WASHINGTON -- Some Democrats are taking obvious satisfaction in the indictment of Sen. Kay Bailey Hutchison of Texas. But they are kidding themselves if they believe the conservative direction of the state's politics is likely to be changed by what happens to one GOP incumbent.
Hutchison won a landslide victory in a special election June 1 and had been odds-on favorite to win a full Senate term next year. But there is the appearance of an opening now that she has been indicted on charges she misused her office for political purposes while she was state treasurer.
But the opportunity may be illusory. If Hutchison is acquitted, there will certainly be a backlash against the Democratic prosecutor she has accused of a political witch-hunt, a complaint that has some credibility simply because the charges against Hutchison first arose during the special election campaign.
Indeed, that could happen even if she were convicted. It is hard to believe Texas voters are shocked by the idea that elected officials do political business on public time, a bipartisan failing in Texas and elsewhere.
So it is even possible to write a scenario in which the Republican senator is convicted but still re-elected, thus forcing the Senate to a decision on whether to expel her from the body. Although there has been some quiet muttering about other Republicans challenging Hutchison in a primary, no one who knows Texas politics thinks that is feasible unless she is guilty of something far more heinous than what has come to light.
It is more likely that Hutchison's travail will encourage the candidacies of some Democrats who otherwise might have waited for a more promising opportunity. The obvious suspects include two members of the House, Jim Chapman of Sulphur Springs and Mike Andrews of Houston, as well as Jim Mattox, a former attorney general who considered running in the special election earlier this year.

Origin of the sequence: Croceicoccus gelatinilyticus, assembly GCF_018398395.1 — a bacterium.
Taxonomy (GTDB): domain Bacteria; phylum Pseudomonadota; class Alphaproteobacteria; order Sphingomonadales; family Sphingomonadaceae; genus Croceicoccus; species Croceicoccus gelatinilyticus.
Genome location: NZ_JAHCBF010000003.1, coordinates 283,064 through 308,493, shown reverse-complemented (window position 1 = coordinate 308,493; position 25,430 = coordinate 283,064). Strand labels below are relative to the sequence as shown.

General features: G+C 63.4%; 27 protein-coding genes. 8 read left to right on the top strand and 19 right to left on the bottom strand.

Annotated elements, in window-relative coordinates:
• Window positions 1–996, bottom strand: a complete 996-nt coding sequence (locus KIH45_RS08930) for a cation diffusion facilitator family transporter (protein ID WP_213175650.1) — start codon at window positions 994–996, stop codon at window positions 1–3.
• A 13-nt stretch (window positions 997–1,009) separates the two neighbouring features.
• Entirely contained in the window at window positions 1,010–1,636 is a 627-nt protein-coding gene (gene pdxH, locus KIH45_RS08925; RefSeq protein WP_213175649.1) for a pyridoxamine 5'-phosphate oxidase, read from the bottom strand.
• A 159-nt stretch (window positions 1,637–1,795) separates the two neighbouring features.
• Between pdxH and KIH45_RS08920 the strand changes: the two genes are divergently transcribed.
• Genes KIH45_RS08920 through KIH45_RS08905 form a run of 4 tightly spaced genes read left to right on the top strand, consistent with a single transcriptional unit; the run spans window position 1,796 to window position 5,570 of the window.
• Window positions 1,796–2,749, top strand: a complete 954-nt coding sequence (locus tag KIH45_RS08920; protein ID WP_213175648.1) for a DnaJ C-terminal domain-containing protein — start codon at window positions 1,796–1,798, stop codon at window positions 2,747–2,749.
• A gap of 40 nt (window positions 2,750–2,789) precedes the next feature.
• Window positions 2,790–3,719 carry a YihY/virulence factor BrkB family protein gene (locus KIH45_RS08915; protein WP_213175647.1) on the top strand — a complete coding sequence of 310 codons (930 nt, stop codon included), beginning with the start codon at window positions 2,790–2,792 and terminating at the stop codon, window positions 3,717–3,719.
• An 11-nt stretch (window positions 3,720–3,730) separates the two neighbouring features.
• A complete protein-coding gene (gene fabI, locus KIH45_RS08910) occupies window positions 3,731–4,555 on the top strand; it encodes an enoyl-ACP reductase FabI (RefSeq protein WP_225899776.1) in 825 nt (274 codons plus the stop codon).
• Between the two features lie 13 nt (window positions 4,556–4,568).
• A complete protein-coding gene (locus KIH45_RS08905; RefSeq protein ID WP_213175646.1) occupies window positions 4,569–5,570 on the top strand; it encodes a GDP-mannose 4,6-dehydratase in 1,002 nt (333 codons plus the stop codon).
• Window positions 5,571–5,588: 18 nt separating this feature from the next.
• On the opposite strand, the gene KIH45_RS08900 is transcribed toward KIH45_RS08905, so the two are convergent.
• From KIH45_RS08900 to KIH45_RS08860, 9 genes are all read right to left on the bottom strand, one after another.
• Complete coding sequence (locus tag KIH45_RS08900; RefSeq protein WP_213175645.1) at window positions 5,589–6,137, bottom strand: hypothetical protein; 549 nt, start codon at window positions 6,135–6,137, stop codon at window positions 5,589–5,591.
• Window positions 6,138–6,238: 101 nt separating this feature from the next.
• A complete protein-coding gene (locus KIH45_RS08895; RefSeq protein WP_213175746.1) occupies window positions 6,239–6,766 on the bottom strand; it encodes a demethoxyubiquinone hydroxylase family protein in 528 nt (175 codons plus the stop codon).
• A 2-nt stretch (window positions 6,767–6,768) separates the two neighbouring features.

And there is the inevitable talk about some super-candidate to save the day, such as Henry Cisneros, the former mayor of San Antonio who now serves as secretary of Housing and Urban Development in the Clinton administration.
But there is nothing in the overall direction of Texas politics to give Democrats much reason for optimism. Ronald Reagan won the state in a walk in 1980 and 1984, and George Bush carried it in both 1988, when Sen. Lloyd Bentsen was on the Democratic ticket, and 1992. And Republicans like Hutchison are beginning to win other statewide races that were beyond them a decade ago.
The deceptive exception to the trend is, of course, Gov. Ann Richards. But her success was far less a testimonial to Democratic liberalism than to her own vivid personal force and the self-inflicted wounds suffered by her Republican opponent in 1990, the colorful but politically flawed Clayton Williams.
The Republicans have suffered in the past from a lack of bench strength -- that is, too few of their party in places like the state treasurer's office that are legitimate stepping stones to the governorship or a Senate seat. The other Republican senator from the state, Phil Gramm, got there by changing parties as a House member, then moving up to the Senate.
But that situation is changing. There are more Republicans in state office, more Republicans in Congress, more Republicans in the Legislature. Opinion surveys show the electorate split close to even in their self-identification, and election results show more conservative Democrats willing to support Republicans in state as well as presidential elections.
The electorate is increasingly conservative on social issues and suspicious of government activism. Although candidate Bill Clinton was within range of being competitive in Texas last year, in the end his strategists decided -- wisely -- that he couldn't carry the state and didn't make a full-scale press.
It is impossible at this point to forecast the effects of a Hutchison trial. She is charged not only with misusing the office but taking actions to destroy evidence, a potentially explosive issue. But the Democrats would be foolish to draw any satisfaction from the problems of the Republican incumbent. Texas has become a two-party state with a vengeance.